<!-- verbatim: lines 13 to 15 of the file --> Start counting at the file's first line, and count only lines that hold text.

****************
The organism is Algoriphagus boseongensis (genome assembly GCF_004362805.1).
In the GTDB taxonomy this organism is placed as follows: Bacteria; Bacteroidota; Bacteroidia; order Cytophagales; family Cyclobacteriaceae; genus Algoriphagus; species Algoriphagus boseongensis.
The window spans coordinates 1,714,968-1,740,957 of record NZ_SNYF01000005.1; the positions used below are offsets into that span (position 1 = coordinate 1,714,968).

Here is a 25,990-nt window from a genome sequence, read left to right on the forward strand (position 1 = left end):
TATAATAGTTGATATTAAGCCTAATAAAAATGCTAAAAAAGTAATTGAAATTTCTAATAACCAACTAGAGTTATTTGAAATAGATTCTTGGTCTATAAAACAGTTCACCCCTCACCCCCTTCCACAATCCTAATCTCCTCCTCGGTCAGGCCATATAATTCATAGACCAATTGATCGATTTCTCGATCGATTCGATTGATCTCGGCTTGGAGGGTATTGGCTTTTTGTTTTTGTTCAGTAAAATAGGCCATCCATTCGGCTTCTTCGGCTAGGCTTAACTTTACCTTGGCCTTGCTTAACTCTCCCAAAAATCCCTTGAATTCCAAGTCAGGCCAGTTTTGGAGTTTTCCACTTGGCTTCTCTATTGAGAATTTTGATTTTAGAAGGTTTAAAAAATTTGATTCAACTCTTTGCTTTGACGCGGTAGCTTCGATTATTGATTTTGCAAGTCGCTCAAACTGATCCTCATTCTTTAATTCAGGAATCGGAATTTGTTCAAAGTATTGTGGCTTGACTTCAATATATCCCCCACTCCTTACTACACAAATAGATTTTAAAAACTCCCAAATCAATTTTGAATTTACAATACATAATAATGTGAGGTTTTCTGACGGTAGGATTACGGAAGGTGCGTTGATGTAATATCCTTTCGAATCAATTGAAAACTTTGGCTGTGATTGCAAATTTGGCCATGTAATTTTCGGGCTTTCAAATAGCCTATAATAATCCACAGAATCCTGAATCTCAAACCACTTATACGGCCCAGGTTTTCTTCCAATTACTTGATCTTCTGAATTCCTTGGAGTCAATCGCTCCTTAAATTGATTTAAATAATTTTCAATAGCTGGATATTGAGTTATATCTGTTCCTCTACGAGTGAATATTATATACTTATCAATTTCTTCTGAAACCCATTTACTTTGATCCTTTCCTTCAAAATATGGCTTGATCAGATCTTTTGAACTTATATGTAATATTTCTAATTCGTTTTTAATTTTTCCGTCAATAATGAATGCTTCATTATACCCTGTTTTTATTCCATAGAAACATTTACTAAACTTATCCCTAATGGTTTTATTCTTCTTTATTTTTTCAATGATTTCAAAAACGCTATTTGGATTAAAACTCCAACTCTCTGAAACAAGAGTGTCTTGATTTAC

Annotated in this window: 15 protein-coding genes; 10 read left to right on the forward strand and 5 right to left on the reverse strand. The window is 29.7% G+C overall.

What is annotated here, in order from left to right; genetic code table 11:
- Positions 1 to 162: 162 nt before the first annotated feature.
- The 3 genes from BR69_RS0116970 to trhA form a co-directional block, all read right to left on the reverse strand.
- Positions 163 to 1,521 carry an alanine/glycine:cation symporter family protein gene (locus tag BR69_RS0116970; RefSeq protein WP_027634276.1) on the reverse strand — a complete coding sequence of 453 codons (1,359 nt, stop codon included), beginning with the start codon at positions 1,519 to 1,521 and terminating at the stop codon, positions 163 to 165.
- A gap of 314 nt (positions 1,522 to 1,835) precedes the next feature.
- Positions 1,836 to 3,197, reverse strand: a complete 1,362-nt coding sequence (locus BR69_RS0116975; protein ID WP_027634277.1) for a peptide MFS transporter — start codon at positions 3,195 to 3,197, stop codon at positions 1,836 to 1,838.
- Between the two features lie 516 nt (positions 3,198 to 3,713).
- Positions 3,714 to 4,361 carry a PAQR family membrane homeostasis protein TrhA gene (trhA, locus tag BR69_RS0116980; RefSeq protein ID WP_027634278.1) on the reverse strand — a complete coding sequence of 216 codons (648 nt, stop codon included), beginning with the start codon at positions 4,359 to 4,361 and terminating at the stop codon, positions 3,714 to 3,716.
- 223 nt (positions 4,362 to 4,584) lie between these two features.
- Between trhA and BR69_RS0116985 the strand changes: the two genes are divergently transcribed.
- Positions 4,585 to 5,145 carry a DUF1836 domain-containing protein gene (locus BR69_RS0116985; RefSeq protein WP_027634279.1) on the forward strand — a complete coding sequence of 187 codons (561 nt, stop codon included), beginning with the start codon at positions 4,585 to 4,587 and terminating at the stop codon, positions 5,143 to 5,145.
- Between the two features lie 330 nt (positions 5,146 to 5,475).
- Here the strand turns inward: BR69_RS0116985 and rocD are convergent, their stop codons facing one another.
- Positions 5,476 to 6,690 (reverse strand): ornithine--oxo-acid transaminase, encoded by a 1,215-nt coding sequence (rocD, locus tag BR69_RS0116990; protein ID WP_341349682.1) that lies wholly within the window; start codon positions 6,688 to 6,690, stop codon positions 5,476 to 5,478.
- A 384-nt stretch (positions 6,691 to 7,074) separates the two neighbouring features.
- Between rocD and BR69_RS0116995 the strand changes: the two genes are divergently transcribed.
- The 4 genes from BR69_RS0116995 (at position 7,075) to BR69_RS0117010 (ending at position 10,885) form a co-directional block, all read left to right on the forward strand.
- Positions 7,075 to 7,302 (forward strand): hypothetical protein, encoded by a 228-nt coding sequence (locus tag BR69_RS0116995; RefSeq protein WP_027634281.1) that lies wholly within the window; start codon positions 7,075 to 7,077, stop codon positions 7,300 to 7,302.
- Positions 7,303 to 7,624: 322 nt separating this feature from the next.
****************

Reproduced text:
- Between the two features lie 516 nt (positions 3,198 to 3,713).
- Positions 3,714 to 4,361 carry a PAQR family membrane homeostasis protein TrhA gene (trhA, locus tag BR69_RS0116980; RefSeq protein ID WP_027634278.1) on the reverse strand — a complete coding sequence of 216 codons (648 nt, stop codon included), beginning with the start codon at positions 4,359 to 4,361 and terminating at the stop codon, positions 3,714 to 3,716.
- 223 nt (positions 4,362 to 4,584) lie between these two features.